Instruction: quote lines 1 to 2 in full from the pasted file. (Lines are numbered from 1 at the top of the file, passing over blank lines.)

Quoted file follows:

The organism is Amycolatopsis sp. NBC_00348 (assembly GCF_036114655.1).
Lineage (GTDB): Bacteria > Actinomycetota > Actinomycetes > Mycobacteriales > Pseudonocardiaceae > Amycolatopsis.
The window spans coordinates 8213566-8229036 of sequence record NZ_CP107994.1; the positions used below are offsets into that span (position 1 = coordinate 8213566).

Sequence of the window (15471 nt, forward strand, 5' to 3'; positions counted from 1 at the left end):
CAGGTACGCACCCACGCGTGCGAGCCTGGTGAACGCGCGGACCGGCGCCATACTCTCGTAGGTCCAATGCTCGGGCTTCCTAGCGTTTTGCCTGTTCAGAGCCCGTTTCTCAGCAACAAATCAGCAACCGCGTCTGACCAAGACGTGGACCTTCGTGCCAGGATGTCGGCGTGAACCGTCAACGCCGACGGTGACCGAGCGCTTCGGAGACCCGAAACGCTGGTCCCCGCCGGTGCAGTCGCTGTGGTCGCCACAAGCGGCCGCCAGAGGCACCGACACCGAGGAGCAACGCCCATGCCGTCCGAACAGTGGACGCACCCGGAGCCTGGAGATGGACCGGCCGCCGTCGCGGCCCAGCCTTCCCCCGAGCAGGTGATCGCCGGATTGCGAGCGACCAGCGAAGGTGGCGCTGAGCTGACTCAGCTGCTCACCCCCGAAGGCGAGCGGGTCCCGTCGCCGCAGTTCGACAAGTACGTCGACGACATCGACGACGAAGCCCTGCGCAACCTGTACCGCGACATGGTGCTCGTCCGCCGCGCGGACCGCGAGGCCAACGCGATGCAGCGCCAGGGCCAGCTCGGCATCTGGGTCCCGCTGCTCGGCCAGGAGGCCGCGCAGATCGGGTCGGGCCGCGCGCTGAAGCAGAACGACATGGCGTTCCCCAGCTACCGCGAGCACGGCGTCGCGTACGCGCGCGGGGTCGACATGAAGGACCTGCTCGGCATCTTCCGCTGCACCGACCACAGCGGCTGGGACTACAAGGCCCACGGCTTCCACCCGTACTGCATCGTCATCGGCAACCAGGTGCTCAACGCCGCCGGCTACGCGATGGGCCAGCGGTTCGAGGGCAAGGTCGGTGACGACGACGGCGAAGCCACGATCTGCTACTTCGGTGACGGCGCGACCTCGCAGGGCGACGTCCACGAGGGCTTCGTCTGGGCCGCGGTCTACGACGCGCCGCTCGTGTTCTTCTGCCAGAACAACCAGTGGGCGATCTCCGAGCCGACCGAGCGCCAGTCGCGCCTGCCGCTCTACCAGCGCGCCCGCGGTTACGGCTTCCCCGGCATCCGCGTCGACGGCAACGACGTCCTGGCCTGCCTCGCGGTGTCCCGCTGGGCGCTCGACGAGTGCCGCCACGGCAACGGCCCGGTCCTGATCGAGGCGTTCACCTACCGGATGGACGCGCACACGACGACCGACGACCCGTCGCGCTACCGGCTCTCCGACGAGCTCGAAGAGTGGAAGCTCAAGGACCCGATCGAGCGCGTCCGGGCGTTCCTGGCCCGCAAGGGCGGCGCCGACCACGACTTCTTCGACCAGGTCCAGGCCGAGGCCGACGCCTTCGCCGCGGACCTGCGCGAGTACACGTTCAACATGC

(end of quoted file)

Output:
The organism is Amycolatopsis sp. NBC_00348 (assembly GCF_036114655.1).
Lineage (GTDB): Bacteria > Actinomycetota > Actinomycetes > Mycobacteriales > Pseudonocardiaceae > Amycolatopsis.